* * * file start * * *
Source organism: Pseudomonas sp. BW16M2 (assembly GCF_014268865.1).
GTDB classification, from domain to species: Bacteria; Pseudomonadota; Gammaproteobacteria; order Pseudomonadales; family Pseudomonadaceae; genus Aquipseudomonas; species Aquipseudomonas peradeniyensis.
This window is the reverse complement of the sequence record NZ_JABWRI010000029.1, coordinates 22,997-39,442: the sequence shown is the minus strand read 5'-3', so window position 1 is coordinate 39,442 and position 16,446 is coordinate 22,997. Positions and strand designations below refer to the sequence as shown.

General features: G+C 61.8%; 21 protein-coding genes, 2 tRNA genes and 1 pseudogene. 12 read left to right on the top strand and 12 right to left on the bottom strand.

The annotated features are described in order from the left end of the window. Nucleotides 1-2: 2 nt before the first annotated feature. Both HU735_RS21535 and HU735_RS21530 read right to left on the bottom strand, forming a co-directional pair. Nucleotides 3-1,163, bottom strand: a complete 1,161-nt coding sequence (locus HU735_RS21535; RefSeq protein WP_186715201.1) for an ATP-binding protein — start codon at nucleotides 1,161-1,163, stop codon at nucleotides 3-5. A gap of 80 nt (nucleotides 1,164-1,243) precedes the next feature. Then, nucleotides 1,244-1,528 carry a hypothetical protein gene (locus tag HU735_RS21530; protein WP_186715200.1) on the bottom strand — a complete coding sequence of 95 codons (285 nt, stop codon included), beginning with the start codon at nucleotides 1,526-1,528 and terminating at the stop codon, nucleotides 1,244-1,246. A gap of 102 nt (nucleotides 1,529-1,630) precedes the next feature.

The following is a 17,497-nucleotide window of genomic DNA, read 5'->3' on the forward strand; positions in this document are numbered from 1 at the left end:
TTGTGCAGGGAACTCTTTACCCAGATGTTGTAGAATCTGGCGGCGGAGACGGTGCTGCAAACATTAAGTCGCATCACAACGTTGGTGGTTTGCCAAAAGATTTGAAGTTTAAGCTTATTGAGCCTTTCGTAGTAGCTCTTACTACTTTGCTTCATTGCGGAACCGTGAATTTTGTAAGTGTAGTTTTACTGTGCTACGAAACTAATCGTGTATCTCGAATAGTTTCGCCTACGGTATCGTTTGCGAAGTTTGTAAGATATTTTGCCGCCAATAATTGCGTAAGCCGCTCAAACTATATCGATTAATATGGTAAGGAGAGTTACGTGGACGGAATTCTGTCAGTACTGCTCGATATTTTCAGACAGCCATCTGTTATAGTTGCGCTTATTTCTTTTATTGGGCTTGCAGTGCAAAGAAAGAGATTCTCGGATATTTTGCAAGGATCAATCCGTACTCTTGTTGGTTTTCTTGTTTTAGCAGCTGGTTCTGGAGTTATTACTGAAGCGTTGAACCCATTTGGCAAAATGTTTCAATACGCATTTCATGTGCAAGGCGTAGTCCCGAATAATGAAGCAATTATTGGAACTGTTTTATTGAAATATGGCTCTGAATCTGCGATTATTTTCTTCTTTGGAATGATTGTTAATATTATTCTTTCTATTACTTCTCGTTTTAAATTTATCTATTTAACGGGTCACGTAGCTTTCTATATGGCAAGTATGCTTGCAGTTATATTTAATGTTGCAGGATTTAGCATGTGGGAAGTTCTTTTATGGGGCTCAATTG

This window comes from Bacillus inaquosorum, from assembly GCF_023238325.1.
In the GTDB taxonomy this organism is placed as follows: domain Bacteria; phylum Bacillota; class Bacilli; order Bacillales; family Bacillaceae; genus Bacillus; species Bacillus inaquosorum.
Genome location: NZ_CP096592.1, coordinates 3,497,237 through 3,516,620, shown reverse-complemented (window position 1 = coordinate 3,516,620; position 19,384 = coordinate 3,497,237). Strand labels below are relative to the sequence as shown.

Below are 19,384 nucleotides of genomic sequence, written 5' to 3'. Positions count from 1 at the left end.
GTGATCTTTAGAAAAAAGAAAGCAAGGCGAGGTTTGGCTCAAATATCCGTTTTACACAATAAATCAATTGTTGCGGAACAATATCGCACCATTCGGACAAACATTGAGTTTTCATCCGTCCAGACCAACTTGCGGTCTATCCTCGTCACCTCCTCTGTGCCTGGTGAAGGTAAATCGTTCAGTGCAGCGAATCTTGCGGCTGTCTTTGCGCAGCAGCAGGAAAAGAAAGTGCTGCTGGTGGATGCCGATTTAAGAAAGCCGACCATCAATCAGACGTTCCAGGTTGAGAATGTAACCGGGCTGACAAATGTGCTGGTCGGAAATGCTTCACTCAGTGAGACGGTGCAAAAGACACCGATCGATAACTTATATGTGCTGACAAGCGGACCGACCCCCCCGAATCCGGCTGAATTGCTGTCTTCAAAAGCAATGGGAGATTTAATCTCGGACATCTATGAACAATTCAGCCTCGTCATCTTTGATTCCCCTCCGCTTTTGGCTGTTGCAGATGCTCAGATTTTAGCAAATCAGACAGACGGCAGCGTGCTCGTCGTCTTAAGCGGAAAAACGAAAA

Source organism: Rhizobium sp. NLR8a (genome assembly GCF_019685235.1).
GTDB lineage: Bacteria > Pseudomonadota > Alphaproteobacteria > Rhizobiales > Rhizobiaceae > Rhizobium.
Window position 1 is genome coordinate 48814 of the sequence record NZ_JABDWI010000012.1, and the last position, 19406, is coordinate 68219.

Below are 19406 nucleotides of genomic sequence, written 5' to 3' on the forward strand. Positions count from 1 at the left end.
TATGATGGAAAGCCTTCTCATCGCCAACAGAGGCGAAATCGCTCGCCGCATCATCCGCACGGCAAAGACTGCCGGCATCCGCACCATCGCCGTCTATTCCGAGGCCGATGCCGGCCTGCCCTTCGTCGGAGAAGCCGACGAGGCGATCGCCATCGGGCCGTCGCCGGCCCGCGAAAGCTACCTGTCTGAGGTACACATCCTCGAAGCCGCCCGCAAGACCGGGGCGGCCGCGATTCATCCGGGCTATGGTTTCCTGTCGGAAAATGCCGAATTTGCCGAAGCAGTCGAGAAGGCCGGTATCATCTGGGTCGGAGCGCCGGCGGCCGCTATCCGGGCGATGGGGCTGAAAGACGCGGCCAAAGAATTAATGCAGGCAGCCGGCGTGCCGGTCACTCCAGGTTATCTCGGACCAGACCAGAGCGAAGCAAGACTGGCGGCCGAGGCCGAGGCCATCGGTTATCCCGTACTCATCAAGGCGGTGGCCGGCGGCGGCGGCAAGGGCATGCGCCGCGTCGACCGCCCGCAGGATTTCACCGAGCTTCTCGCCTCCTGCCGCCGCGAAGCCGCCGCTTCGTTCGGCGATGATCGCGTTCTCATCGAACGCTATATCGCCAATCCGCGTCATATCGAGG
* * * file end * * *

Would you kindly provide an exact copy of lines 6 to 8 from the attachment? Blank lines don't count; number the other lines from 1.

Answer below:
The following is a 17,497-nucleotide window of genomic DNA, read 5'->3' on the forward strand; positions in this document are numbered from 1 at the left end:
TTGTGCAGGGAACTCTTTACCCAGATGTTGTAGAATCTGGCGGCGGAGACGGTGCTGCAAACATTAAGTCGCATCACAACGTTGGTGGTTTGCCAAAAGATTTGAAGTTTAAGCTTATTGAGCCTTTCGTAGTAGCTCTTACTACTTTGCTTCATTGCGGAACCGTGAATTTTGTAAGTGTAGTTTTACTGTGCTACGAAACTAATCGTGTATCTCGAATAGTTTCGCCTACGGTATCGTTTGCGAAGTTTGTAAGATATTTTGCCGCCAATAATTGCGTAAGCCGCTCAAACTATATCGATTAATATGGTAAGGAGAGTTACGTGGACGGAATTCTGTCAGTACTGCTCGATATTTTCAGACAGCCATCTGTTATAGTTGCGCTTATTTCTTTTATTGGGCTTGCAGTGCAAAGAAAGAGATTCTCGGATATTTTGCAAGGATCAATCCGTACTCTTGTTGGTTTTCTTGTTTTAGCAGCTGGTTCTGGAGTTATTACTGAAGCGTTGAACCCATTTGGCAAAATGTTTCAATACGCATTTCATGTGCAAGGCGTAGTCCCGAATAATGAAGCAATTATTGGAACTGTTTTATTGAAATATGGCTCTGAATCTGCGATTATTTTCTTCTTTGGAATGATTGTTAATATTATTCTTTCTATTACTTCTCGTTTTAAATTTATCTATTTAACGGGTCACGTAGCTTTCTATATGGCAAGTATGCTTGCAGTTATATTTAATGTTGCAGGATTTAGCATGTGGGAAGTTCTTTTATGGGGCTCAATTG

This window comes from Bacillus inaquosorum, from assembly GCF_023238325.1.